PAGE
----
Bob embodies what we talked about last spring - "Radical Hospitality." Bob always goes out of his way to speak to folks. If you are ever out with Bob for lunch, you know this is true wherever Bob goes. He always takes time to speak to almost everybody. I know on Sunday mornings that if we have a guest who doesn't know where to go or what to do, he or she will probably not escape without Bob offering whatever help is needed.
But Bob is not the only one who goes out of their way to show radical hospitality to our guests. Many folks, especially those who choose to become members, tell me of how welcomed they felt when they entered our buildings and how soon JCPC felt to them like "home." That radical hospitality is really related to giving our time and showing #ExtravagantGenerosity. Giving back to God is really about sharing all we have - "time, talents and treasure" - in the name of Christ. We do this out of gratitude for what God has given to us!
Prayer for Today
Thank you, God, for all of those who are generous with their attention and their time. May each one of us share whatever we have to give, so that others might experience the love of Christ through us. We pray this in the strong name of Jesus the Christ. Amen.
Posted by: Rev. Dr. C. Gray Norsworthy AT 10:30 am
In Deuteronomy 6:5-7, we are reminded to, Love the Lord your God with all your heart and with all your soul. Love him with all your strength. The commandments I give you today must be in your hearts. Make sure your children learn them. Talk about them when you are at home. Talk about them when you walk along the road. Speak about them when you go to bed. And speak about them when you get up.
I get to experience the way our community of faith lives out these commandments each day through the ministry of our Preschool. Every morning around 9 a.m., you will start to see cars lined up ready to drop off their children at school. Many of these children walk through the door with smiles on their faces anticipating all of the exciting experiences of their day. Our Preschool Directors and Teachers are sharing with these children each day what it means to really love the Lord your God with all of your heart, soul, and strength. They take seriously that we are called to share this message with our children. I believe the ministry that they do day after day is what it means to share #ExtravagantGenerosity.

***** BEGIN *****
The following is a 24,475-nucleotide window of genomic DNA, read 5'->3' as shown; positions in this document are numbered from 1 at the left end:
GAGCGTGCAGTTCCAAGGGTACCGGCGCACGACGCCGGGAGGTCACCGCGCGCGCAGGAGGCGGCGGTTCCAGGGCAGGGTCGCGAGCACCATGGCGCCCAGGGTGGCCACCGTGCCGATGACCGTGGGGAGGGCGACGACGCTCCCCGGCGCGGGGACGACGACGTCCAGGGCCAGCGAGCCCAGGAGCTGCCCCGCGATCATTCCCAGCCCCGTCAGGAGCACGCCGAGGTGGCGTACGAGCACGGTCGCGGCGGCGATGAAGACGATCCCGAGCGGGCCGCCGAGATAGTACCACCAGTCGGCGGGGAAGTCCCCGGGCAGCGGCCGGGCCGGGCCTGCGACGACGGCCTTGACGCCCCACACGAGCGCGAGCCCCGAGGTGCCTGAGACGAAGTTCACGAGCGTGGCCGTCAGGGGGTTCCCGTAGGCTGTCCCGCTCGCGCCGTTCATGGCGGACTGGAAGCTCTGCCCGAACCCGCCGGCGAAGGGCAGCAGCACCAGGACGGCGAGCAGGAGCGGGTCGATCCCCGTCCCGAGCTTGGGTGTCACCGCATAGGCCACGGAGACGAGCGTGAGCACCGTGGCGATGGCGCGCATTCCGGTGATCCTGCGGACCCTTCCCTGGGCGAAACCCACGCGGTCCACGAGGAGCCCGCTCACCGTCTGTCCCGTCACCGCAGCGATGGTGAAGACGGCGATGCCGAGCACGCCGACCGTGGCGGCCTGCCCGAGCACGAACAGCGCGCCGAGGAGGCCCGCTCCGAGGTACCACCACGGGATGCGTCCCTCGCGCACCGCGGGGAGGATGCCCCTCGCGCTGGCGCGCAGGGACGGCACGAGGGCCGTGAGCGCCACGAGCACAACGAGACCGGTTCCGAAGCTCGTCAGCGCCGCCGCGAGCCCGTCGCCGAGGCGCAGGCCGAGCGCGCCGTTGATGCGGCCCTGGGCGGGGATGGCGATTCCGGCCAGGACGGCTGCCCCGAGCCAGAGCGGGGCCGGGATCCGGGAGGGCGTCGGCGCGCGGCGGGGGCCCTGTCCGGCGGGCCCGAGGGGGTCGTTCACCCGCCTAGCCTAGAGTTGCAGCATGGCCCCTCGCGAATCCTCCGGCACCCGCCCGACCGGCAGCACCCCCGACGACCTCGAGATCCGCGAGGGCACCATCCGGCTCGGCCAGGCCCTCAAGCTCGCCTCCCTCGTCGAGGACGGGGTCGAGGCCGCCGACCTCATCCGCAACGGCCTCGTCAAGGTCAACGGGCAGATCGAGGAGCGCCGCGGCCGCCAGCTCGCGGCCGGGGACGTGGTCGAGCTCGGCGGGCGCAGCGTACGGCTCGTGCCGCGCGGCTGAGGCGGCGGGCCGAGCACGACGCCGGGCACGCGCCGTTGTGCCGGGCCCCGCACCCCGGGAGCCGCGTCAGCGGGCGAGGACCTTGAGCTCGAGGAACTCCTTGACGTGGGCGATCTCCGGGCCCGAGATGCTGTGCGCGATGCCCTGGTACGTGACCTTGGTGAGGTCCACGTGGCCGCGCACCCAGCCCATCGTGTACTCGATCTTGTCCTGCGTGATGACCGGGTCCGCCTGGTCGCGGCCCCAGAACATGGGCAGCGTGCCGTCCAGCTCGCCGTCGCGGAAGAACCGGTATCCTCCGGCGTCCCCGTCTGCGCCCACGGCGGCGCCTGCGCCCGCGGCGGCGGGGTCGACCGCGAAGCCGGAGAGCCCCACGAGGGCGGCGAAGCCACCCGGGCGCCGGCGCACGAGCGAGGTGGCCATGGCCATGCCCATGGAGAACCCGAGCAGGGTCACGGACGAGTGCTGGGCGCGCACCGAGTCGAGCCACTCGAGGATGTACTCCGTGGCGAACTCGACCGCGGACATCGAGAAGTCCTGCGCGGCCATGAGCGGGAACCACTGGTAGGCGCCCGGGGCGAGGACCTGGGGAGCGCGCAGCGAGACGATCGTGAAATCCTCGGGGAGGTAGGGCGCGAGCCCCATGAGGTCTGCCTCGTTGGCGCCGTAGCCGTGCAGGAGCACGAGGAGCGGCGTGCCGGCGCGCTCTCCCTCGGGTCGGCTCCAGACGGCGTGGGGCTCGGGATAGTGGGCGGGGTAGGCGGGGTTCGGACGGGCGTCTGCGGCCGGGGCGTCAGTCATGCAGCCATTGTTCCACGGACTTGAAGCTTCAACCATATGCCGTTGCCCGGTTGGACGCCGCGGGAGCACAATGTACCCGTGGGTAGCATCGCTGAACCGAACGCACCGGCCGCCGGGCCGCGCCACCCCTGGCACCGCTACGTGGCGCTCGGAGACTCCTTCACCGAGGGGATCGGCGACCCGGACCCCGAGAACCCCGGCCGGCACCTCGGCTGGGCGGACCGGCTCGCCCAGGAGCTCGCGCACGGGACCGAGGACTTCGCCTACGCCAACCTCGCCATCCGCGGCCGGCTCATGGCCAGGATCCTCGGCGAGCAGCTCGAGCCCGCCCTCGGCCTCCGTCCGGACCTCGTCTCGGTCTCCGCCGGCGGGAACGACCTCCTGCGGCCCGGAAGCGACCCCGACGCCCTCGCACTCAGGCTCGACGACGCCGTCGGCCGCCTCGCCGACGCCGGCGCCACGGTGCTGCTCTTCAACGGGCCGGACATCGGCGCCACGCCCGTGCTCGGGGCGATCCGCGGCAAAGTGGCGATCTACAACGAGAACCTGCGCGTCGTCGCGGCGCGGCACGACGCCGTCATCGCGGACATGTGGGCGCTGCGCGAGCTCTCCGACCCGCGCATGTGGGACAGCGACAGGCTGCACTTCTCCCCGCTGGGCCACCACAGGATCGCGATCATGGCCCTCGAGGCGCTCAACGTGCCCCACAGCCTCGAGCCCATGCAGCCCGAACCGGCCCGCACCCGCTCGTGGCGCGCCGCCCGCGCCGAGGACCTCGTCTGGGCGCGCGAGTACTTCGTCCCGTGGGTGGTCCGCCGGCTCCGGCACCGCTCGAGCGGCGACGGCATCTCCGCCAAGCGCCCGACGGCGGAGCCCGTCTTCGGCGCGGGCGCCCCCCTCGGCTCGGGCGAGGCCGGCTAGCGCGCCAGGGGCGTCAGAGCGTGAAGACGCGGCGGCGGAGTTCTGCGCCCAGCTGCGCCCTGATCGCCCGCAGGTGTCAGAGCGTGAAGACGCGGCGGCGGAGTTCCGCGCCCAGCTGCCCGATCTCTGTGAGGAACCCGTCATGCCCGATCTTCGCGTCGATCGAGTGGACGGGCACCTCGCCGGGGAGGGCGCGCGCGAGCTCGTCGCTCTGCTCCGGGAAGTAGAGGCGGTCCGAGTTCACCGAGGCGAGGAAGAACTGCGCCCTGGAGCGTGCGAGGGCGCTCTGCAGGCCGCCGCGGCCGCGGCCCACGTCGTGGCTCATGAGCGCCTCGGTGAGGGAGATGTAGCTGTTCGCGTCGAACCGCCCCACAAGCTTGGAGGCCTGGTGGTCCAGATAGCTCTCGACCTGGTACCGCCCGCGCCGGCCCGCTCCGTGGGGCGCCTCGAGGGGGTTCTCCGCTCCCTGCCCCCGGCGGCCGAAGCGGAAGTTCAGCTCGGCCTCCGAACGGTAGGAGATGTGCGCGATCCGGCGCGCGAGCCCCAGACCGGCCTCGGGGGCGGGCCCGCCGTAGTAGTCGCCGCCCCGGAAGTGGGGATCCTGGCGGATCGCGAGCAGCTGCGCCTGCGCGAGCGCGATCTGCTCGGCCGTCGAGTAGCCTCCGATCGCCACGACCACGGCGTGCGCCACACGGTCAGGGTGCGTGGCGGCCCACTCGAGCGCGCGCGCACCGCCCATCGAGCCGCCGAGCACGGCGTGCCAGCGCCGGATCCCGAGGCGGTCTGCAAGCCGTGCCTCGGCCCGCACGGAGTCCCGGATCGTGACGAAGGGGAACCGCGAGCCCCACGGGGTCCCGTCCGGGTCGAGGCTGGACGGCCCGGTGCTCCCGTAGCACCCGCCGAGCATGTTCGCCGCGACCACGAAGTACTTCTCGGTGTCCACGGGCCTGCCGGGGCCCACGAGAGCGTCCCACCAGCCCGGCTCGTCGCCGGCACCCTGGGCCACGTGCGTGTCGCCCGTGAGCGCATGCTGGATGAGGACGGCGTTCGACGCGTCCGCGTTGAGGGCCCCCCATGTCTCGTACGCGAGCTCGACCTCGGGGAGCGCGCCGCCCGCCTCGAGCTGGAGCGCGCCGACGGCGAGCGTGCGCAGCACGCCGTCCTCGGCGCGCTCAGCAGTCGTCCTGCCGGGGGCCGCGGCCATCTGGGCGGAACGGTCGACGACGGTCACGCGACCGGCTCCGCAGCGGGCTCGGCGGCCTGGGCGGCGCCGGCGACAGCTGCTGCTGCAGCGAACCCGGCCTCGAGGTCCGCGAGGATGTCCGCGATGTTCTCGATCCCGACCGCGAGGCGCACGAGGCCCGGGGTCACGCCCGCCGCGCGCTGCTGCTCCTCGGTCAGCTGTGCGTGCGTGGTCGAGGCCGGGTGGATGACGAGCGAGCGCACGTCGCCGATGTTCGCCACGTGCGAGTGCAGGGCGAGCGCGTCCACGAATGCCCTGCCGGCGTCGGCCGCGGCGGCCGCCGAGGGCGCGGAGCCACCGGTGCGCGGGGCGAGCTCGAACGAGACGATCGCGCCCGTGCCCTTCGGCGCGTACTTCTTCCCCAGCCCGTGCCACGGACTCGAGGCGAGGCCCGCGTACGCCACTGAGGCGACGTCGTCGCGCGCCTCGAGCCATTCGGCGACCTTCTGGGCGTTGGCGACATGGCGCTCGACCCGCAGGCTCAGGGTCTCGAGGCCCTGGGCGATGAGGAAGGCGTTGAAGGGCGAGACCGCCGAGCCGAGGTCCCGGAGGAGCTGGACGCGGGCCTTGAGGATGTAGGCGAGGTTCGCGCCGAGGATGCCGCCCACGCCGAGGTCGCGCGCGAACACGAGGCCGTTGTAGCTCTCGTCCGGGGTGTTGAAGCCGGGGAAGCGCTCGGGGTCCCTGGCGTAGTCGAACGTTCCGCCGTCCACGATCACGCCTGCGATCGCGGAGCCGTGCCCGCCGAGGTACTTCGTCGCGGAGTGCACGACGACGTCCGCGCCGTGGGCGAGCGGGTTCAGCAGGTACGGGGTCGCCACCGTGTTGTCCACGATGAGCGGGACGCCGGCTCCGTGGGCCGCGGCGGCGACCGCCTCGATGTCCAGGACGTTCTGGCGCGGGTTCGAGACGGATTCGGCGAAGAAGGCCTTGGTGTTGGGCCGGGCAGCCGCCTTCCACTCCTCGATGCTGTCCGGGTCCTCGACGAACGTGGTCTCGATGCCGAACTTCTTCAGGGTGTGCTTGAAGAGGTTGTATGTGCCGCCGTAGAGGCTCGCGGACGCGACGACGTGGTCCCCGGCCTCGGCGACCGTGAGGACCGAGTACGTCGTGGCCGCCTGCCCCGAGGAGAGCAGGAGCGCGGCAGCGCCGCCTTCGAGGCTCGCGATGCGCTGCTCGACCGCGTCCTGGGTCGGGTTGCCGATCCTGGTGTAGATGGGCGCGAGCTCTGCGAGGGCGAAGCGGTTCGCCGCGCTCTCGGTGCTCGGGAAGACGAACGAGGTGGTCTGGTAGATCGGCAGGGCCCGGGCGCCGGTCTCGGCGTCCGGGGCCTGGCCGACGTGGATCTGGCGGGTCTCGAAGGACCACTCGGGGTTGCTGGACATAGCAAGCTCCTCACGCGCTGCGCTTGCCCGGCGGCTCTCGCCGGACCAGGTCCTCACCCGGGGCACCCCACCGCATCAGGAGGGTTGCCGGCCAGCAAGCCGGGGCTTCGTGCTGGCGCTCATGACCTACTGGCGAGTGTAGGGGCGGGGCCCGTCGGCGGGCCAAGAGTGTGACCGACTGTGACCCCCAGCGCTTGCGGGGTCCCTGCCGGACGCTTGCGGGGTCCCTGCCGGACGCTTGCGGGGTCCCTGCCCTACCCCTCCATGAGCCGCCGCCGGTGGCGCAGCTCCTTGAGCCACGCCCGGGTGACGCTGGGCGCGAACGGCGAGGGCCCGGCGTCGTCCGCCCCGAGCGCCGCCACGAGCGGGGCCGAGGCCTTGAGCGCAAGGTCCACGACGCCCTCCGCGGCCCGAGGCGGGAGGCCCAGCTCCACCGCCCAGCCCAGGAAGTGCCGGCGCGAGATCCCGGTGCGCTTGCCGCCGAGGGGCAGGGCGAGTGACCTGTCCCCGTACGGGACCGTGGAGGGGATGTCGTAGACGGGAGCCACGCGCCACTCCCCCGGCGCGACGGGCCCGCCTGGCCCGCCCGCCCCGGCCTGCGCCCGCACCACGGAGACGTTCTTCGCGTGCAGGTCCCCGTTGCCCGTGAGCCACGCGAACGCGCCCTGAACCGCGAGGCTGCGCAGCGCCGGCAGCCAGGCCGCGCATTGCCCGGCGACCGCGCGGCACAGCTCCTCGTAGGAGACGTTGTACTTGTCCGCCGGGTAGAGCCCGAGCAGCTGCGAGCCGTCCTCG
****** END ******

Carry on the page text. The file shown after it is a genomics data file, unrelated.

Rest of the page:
I have an even greater appreciation for all our Preschool teaches our children since Will started attending last fall. Each day he comes home learning something new... a word, a song, a story, a shape or color, a way to be a friend, a way to share, a way to say Thank You, a way to love.
I would invite you this week to make time for God and faith formation in this year:
Keep talking about faith. What did you hear in worship on Sunday? What did you hear in Sunday School?
Pick up a Bible or children's Bible and read together daily.
Use the time in the car, at a sports practice, or during a lazy Saturday morning at home or on vacation to wonder together about God.
Adventure outside together looking for signs of God's love and creation.
Find an outreach project you can participate in together, and help your family understand the connection between helping others and following Jesus.
Pray together as a family.
Write down some of the things your family members say about faith or experiences you share.
The hustle and bustle of this time of year is underway. For many your rhythm and routine have changed. As you are wading through or rushing past, take a moment today to think about how you will make time for God? When will faith formation happen?
Prayer for Today
Creator God, open our eyes and ears to the way you are teaching us throughout our week. In Christ's Name, Amen.
I was speaking on the phone with someone who had returned home following a prolonged stay in the hospital. Without getting into the medical details it was touch and go for a few weeks. If you have ever experienced a hospitalization you know the hospital is no place like home. It's a place where you are sick, feel vulnerable and exposed. Naked if you will.
Upon inquiring about her recovery she wanted to share a thank you with me. "Thanks for visiting with me while I was in the hospital! I was really sick. And I want you to know I still have my knit wit! I use it all the time."
You might wonder what she meant. What knit wit did Neal bring to the hospital with him and why did he leave the knit wit with her? Wasn't that against HIPPA regulations?
What she was thanking me for was the prayer shawl I gave to her; a prayer shawl knitted by our extravagantly generous knitting ministry group the Monday Knit Wits.
As I presented the prayer shawl to her I told her the story of our Knit Wits and their ministry of loving kindness. The prayer shawl took on the personality of the group and for her became her knit wit. I wasn't surprised because when we are infants our baby blankets are soothers that take on the personality of mother who wraps us in with loving kindness. Such early acts of love are remembered deep within the heart when snuggling with a prayer shawl.